8. Remove the two screws that secure the speaker to the chassis.
9. Slide the speaker towards the rear of the chassis and down to remove it.
To install the speaker, reverse the removal procedures.
5–30
338611-001
Service and Technical Reference Guide, xw3100
Removal and Replacement Procedures
5.17 Power Supply
Å
WARNING: Voltage is always present on the system board when the workstation is plugged into an
active AC outlet. To avoid possible personal injury and damage to the equipment the power cord should
be disconnected from the workstation and/or the AC outlet before opening the workstation.
1. Prepare the workstation for disassembly (Section 5.1).
2. Remove the workstation access panel (Section 5.5).
3. Rotate the drive cage to its upright position.
4. Remove the expansion card cage (Section 5.9).
5. Carefully cut the cable tie that secures the power supply cable bundle to the power switch
cable, the speaker cable, and the front I/O cable.
6. Disconnect all power cables from the mass storage devices and from the system board.
7. Remove the three screws that secure the rear chassis panel to the chassis 1, the pull the rear
chassis panel straight back 2 to remove it from the chassis.
8. Slide the power supply out the back of the workstation 3.
To install the power supply, reverse the removal procedure.
Service and Technical Reference Guide, xw3100
338611-001
5–31
Removal and Replacement Procedures
5–32
338611-001
Service and Technical Reference Guide, xw3100
A
Connector Pin Assignments
Enhanced Keyboard
Connector and Icon
Pin
Signal
1
2
3
Data
Unused
Ground
4
5
6
+5 VDC
Clock
Unused
Pin
Signal
1
2
3
Data
Unused
Ground
4
5
6
+5 VDC
Clock
Unused
Mouse
Connector and Icon
Ethernet BNC
Connector and Icon
Pin
Signal
1 (Center)
Data
2 (Shield)
Ground
Ethernet RJ-45
Connector and Icon
Service and Technical Reference Guide, xw3100
Pin
Signal
1
2
3
4
(+) Transmit Data
(-) Transmit Data
(+) Receive Data
Unused
5
6
7
8
Unused
(-) Receive Data
Unused
Unused
338611-001
A–1
Connector Pin Assignments
Ethernet AUI
Connector and Icon
Pin
Signal
Pin
Signal
1
2
3
4
Ground
Negative AUI Differential Collision
Positive AUI Differential Collision
Negative AUI Differential Transmit
9
10
11
12
Positive AUI Differential Receive
+12V
Ground
Ground
5
6
7
8
Positive AUI Differential Transmit
Ground
Ground
Negative AUI Differential Receive
13
14
15
16
Unused
Unused
Unused
Unused
Parallel Interface
Connector and Icon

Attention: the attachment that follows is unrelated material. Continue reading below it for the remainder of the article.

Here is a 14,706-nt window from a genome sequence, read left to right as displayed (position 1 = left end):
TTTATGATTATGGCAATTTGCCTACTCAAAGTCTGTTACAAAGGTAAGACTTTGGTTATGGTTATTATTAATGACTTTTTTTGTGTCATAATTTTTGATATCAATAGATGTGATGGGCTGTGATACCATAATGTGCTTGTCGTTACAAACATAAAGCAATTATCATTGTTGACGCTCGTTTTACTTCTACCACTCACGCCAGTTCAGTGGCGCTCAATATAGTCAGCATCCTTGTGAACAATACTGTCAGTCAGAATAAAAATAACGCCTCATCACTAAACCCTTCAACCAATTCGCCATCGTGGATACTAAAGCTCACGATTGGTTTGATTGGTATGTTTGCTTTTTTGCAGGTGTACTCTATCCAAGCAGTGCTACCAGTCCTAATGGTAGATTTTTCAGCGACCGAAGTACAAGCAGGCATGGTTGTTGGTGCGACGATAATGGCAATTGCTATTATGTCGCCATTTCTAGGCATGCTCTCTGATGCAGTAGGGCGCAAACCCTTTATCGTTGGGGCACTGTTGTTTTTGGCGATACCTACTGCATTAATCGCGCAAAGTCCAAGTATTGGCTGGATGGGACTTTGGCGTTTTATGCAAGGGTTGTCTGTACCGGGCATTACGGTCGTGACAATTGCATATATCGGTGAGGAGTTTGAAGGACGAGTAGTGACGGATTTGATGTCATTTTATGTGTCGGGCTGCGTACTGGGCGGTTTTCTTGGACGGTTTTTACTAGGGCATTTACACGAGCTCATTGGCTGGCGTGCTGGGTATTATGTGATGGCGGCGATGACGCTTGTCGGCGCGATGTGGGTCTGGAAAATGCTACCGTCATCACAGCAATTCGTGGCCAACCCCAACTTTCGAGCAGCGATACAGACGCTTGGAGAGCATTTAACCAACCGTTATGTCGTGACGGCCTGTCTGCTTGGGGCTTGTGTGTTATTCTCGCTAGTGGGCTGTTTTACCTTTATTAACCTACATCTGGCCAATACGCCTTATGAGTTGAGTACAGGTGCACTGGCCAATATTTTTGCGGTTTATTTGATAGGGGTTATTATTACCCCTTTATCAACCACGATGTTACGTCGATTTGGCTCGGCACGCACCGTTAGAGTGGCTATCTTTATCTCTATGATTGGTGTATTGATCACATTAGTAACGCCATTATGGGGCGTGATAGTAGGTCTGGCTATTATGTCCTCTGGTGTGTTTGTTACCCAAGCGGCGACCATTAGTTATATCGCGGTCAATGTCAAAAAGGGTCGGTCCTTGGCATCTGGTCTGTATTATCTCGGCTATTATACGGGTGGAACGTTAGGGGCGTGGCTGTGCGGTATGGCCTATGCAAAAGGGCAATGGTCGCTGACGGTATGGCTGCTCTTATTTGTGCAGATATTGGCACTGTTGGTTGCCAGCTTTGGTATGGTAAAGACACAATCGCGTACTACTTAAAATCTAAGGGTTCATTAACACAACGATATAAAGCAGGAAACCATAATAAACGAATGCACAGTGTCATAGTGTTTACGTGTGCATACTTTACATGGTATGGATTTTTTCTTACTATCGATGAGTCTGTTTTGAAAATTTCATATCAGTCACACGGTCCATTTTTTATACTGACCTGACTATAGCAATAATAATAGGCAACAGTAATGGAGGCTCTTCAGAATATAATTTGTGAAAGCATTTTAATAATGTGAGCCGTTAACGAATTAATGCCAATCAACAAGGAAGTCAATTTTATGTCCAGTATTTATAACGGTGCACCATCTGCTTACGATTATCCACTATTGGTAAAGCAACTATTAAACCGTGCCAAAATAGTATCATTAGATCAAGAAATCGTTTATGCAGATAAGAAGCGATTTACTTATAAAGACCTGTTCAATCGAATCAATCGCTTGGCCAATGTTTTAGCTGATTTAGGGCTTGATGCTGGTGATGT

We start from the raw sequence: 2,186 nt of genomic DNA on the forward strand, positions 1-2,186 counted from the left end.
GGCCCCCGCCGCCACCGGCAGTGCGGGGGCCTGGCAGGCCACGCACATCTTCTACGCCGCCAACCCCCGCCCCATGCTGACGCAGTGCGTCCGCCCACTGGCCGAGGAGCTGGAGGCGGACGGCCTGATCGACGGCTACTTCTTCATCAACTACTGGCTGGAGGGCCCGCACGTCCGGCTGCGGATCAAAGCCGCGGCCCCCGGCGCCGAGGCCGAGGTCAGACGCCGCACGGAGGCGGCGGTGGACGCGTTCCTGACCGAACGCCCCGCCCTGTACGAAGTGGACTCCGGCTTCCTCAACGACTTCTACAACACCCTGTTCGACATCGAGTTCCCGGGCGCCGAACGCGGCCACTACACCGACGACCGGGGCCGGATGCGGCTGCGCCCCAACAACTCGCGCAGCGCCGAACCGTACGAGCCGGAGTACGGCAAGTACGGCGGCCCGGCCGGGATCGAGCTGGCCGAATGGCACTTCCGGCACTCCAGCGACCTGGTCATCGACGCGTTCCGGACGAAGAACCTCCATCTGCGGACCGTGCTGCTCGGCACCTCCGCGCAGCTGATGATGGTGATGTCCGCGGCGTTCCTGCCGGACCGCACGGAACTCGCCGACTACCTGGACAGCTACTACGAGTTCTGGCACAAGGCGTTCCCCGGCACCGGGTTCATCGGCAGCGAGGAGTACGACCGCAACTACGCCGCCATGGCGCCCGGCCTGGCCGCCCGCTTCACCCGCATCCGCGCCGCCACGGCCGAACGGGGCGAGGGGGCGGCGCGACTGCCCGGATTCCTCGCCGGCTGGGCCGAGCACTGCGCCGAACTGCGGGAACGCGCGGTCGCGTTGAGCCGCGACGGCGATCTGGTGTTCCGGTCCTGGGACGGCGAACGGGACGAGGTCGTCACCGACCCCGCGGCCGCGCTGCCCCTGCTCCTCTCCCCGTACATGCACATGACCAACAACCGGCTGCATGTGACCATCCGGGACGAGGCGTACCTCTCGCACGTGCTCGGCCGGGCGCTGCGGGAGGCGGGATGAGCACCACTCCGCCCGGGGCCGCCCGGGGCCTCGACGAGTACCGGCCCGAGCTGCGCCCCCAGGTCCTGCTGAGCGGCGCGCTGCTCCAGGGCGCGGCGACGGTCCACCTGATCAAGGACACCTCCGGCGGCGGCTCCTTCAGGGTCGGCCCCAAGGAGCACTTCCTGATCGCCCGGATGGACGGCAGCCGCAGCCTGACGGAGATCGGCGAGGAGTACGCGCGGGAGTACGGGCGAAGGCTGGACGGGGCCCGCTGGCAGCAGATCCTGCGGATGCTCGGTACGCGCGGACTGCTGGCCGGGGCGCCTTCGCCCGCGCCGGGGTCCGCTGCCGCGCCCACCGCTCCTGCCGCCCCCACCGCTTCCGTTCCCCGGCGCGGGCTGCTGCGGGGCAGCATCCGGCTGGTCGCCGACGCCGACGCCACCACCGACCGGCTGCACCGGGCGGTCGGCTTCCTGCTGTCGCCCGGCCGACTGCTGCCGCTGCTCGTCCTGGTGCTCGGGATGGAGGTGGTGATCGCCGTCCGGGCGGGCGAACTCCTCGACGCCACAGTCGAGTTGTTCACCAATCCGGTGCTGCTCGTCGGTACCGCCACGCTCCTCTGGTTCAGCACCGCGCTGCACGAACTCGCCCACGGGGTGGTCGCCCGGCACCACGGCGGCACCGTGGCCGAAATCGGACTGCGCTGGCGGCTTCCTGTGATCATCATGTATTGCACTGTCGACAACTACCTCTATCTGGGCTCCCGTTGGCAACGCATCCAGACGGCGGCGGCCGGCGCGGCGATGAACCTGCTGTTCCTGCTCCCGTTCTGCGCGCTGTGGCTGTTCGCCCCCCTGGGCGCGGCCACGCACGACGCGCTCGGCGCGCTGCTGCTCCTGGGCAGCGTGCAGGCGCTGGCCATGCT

Pin
Signal
Pin
Signal
Pin
Signal
1
2
3
Strobe
Data Bit 0
Data Bit 1
7
8
9
Data Bit 5
Data Bit 6
Data Bit 7
13
14
15
Select
Auto Linefeed
Error
4
5
6
Data Bit 2
Data Bit 3
Data Bit 4
10
11
12
Acknowledge
Busy
Paper End
16
17
18-25
Initialize Printer
Select IN
Signal Ground
Serial Interface
Connector and Icon
A–2
Pin
Signal
1
2
3
Carrier Detect
Receive Data
Transmit Data
4
5
6
Data Terminal Ready
Signal Ground
Data Set Ready
7
8
9
Request to Send
Clear to Send
Ring Indicator
338611-001
Service and Technical Reference Guide, xw3100
Connector Pin Assignments
USB
Connector and Icon
Pin
Signal
1
2
3
4
+5 VDC
- Data
+ Data
Ground
Pin
Signal
1 (Tip)
Audio
2 (Ring)
Power
3 (Shield)
Ground
Pin
Signal
1 (Tip)
Audio_Left
2 (Ring)
Audio_Right
3 (Shield)
Ground
Pin
Signal
1 (Tip)
Audio_In_Left
2 (Ring)
Audio_In_Right
3 (Shield)
Ground
Pin
Signal
1 (Tip)
Audio_Out_Left
2 (Ring)
Audio_Out_Right
3 (Shield)
Ground
Microphone
Connector and Icon (1/8” miniphone)
1 2 3
Headphone
Connector and Icon (1/8” miniphone)
1 2 3
Line-In Audio
Connector and Icon (1/8” miniphone)
1 2 3
Line-Out Audio
Connector and Icon (1/8” miniphone)
1 2 3
External Infrared Transceiver
Connector and Icon
Pin
Signal
Pin
Signal
Pin
Signal
1
2
3
Transmit
Receive
Ground
4
5
6
5V
Mode
Not Used
7
8
Not Used
Not Used
Service and Technical Reference Guide, xw3100
338611-001
A–3
Connector Pin Assignments
Monitor
Connector and Icon
Pin
Signal
Pin
Signal
Pin
Signal
1
2
3
Red Analog
Green Analog
Blue Analog
6
7
8
Ground
Ground
Ground
11
12
13
Monitor ID
DDC Serial Data
Horizontal Sync
4
5
Not used
Ground
9
10
+5V (fused)
Ground
14
15
Vertical Sync
DDC Serial Clock
ATA/ATAPI (IDE) Standard Drive Cable
Connector
Pin
Signal
Pin
Signal
Pin
Signal
1
2
3
4
5
Reset
Ground
DD7
DD8
DD6
15
16
17
18
19
DD1
DD14
DD0
DD15
Ground
29
30
31
32